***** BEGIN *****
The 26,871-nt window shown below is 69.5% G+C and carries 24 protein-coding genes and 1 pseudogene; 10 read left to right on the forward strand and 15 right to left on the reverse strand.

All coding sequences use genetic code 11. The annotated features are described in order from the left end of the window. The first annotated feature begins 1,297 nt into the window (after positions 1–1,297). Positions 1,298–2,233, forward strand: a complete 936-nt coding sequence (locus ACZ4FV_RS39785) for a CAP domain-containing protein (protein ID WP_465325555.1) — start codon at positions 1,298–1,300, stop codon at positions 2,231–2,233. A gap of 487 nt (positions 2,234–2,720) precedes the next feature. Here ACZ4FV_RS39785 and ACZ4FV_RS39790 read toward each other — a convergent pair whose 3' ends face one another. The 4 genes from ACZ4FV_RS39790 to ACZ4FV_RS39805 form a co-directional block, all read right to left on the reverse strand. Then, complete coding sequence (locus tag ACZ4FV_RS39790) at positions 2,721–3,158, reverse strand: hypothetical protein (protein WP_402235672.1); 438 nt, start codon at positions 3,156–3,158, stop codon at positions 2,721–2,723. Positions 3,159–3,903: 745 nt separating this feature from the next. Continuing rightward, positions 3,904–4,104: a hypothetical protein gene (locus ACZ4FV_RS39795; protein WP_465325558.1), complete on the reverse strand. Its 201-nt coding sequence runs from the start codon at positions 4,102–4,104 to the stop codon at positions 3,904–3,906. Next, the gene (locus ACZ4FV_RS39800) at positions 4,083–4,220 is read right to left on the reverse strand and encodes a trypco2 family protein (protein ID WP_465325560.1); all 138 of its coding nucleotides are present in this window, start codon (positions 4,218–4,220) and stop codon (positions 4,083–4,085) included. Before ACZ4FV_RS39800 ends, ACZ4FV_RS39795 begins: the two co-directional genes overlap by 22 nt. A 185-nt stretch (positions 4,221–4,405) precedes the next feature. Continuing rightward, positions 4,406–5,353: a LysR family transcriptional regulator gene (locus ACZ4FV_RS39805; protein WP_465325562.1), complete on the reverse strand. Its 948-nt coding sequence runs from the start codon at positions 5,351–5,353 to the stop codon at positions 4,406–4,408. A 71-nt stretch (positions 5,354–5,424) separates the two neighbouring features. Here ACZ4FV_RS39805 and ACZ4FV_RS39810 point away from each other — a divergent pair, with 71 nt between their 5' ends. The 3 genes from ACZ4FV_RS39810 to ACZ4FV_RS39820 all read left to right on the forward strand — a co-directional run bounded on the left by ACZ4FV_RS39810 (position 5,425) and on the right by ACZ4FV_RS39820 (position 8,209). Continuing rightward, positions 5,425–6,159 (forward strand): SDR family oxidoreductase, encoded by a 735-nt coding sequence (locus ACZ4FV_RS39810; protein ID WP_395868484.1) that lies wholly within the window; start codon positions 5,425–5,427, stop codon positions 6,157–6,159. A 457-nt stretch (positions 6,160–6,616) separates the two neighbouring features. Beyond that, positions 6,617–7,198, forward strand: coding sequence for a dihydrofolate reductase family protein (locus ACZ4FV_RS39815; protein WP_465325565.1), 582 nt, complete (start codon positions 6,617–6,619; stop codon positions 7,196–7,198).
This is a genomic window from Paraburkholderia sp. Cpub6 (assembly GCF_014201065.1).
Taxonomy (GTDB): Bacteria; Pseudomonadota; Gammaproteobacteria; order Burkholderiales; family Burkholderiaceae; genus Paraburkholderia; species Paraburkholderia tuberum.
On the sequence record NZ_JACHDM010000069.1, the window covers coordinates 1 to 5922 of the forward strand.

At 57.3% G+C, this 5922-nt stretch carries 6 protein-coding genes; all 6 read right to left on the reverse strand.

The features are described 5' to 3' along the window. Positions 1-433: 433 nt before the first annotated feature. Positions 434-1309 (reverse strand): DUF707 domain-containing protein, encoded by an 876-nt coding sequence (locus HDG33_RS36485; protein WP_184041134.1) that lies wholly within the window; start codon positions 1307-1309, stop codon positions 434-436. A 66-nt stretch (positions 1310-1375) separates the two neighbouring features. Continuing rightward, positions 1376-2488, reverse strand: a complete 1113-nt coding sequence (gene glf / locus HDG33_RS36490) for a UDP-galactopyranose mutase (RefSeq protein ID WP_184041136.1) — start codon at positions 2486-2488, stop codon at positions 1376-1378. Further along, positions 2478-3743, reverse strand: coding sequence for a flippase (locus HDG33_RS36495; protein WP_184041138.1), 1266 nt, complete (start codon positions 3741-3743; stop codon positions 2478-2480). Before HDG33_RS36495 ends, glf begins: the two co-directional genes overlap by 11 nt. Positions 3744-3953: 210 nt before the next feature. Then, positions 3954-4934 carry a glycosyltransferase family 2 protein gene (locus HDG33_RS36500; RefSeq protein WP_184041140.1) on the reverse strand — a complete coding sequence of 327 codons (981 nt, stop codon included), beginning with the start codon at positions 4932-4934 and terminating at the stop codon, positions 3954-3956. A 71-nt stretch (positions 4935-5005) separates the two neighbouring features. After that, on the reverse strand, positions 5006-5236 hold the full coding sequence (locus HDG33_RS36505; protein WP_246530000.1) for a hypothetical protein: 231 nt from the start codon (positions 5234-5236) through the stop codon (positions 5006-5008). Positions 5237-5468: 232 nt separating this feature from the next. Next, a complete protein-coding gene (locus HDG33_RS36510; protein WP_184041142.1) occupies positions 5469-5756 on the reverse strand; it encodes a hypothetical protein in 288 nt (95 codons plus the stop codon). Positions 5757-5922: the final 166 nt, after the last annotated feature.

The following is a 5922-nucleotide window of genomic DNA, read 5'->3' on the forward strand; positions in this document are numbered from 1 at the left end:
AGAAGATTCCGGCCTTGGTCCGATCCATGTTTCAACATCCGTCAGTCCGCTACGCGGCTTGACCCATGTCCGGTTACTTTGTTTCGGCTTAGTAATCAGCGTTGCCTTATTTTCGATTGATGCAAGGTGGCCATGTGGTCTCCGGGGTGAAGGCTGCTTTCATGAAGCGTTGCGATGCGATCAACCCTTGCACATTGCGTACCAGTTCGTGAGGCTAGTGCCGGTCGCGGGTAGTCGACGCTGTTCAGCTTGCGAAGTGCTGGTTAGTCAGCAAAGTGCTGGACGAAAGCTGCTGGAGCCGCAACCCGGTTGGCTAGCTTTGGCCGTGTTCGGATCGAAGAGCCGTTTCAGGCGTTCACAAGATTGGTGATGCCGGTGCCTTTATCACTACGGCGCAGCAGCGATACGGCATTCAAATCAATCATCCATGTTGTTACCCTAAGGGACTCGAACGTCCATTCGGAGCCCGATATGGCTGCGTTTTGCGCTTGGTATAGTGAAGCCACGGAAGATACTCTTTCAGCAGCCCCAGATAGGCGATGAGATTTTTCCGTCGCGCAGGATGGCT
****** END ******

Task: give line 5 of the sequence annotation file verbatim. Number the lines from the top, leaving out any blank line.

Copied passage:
On the sequence record NZ_JACHDM010000069.1, the window covers coordinates 1 to 5922 of the forward strand.